Precipitation δ18O is controlled by precipitation amount on seasonal and interannual time scales in the YP, therefore, if it rains the same amount in five consecutive years, the precipitation δ18O composition (amount weighted) is expected to remain unchanged. If precipitation amount changes on one given year, then precipitation δ18O would change according to the amount effect relationship. Precipitation estimates from stalagmite δ18O represent the average precipitation amount of one, two or the number of years our sample integrates. Depending on the site, seasonal dripwater δ18O could conceivably integrate the annual precipitation isotopic signal, as we observe in some drips from Rio Secreto, in which case, stalagmite δ18O would closely represent an annual precipitation δ18O signal integration (albeit with some delay), even when it is sampled on seasonal resolution. Because stalagmite δ18O per mil shifts are assumed to reflect similar shifts in precipitation δ18O, interannually, we can then estimate precipitation amount shifts from stalagmite δ18O anomalies calculated relative to a reference point. We maintain the local modern annual precipitation cycle but shift annual precipitation amount and therefore precipitation δ18O so that annual mean precipitation δ18O changes in accordance to the interannual δ18O precipitation anomalies reflected by the stalagmite30. Seasonality may produce precipitation amount biases on both directions, positive and negative, using this method. Summer precipitation to total annual precipitation on typical years today in the northeast YP range from a minimum of 60% to a maximum of 70% summer precipitation (Fig. S2). We estimated how much these shifts in seasonality associated with the same amount of annual precipitation would affect our precipitation inferences. The potential seasonal precipitation bias in our estimates is ±8%, within the range of 55 to 70% summer contribution to annual precipitation; a 5% larger seasonality than observed today.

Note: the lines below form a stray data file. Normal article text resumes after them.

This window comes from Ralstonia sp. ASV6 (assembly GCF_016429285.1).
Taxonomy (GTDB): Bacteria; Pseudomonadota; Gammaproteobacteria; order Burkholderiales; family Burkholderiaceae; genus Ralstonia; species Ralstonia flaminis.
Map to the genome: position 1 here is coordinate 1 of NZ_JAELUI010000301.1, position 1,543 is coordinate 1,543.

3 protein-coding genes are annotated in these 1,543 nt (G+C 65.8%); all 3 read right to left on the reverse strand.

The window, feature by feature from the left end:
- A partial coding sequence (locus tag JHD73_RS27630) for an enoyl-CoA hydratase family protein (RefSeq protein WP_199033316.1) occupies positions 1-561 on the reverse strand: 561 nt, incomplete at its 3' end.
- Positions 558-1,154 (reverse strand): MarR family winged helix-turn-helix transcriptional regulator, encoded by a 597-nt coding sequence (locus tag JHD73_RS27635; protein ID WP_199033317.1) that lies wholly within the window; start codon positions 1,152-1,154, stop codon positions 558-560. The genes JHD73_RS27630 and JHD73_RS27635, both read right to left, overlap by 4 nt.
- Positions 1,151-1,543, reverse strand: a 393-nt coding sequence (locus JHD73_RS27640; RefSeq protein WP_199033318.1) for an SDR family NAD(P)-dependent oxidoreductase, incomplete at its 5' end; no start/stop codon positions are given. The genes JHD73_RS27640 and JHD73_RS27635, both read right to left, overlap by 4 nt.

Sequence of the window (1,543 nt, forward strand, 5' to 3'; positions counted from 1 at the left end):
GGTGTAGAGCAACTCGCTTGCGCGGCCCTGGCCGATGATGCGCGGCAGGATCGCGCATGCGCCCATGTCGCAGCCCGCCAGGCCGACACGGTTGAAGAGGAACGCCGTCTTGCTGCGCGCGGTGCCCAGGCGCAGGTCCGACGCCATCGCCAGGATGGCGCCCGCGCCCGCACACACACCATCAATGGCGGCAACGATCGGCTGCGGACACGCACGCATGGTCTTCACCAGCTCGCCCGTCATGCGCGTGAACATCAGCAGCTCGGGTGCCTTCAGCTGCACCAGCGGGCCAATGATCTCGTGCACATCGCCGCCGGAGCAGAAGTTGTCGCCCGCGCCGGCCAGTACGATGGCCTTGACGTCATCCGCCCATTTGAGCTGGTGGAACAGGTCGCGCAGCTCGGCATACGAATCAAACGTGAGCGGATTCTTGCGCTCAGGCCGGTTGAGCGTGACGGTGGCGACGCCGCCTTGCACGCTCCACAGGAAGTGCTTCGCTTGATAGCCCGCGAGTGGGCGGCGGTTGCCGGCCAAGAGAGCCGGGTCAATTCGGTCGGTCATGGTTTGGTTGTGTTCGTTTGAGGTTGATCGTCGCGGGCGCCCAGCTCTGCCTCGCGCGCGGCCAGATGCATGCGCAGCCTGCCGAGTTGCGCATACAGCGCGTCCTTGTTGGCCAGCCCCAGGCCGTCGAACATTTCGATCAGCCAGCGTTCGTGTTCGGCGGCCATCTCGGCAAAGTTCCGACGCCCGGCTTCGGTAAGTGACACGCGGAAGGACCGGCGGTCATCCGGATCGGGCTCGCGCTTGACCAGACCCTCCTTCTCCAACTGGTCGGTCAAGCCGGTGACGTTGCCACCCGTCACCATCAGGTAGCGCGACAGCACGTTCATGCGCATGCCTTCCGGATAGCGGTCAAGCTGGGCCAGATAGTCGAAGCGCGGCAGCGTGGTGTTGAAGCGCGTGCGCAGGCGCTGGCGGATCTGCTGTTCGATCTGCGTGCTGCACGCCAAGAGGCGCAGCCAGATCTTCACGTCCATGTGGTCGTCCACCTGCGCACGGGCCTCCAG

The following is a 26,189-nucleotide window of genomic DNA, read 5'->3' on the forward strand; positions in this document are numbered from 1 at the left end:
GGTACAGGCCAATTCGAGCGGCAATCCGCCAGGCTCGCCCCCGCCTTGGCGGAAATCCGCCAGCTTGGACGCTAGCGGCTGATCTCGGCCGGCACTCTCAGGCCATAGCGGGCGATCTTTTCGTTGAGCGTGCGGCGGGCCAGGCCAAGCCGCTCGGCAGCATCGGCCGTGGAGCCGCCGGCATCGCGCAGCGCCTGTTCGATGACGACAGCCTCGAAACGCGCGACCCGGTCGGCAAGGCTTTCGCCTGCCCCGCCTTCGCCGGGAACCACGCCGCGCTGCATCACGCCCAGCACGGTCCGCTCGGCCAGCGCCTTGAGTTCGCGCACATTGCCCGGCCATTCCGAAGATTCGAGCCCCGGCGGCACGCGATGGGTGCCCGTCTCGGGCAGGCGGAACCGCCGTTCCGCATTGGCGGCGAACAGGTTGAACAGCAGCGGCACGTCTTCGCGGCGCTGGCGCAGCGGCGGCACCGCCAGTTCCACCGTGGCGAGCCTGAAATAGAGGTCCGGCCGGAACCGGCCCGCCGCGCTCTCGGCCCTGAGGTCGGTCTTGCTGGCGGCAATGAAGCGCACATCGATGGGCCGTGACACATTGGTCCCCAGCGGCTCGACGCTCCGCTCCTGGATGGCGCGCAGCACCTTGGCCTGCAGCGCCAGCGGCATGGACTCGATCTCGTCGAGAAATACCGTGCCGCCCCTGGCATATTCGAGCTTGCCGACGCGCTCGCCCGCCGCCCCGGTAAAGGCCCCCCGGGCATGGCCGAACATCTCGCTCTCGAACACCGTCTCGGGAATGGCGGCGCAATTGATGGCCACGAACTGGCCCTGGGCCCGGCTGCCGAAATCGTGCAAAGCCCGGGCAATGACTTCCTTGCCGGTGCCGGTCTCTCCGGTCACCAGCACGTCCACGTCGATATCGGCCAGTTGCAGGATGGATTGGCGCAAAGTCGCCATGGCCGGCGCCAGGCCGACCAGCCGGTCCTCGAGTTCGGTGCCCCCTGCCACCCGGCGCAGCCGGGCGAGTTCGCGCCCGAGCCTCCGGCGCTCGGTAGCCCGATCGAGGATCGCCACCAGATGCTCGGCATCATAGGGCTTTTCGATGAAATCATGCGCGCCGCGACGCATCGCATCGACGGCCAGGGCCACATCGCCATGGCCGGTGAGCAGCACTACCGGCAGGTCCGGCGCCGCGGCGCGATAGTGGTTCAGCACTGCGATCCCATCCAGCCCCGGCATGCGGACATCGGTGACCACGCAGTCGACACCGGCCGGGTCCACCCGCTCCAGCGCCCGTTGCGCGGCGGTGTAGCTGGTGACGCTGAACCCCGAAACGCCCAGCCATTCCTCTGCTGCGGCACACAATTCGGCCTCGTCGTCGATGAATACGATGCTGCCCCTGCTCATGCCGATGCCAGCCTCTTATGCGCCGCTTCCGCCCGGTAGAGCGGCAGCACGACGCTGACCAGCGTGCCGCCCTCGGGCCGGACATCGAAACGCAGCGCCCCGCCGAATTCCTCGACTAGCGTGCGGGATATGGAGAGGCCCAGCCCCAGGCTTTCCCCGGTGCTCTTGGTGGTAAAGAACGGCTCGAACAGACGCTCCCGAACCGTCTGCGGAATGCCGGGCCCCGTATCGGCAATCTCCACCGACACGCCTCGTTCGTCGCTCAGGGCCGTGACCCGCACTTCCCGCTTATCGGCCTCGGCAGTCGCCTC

Quantification of precipitation amount from Itzamna during the last glacial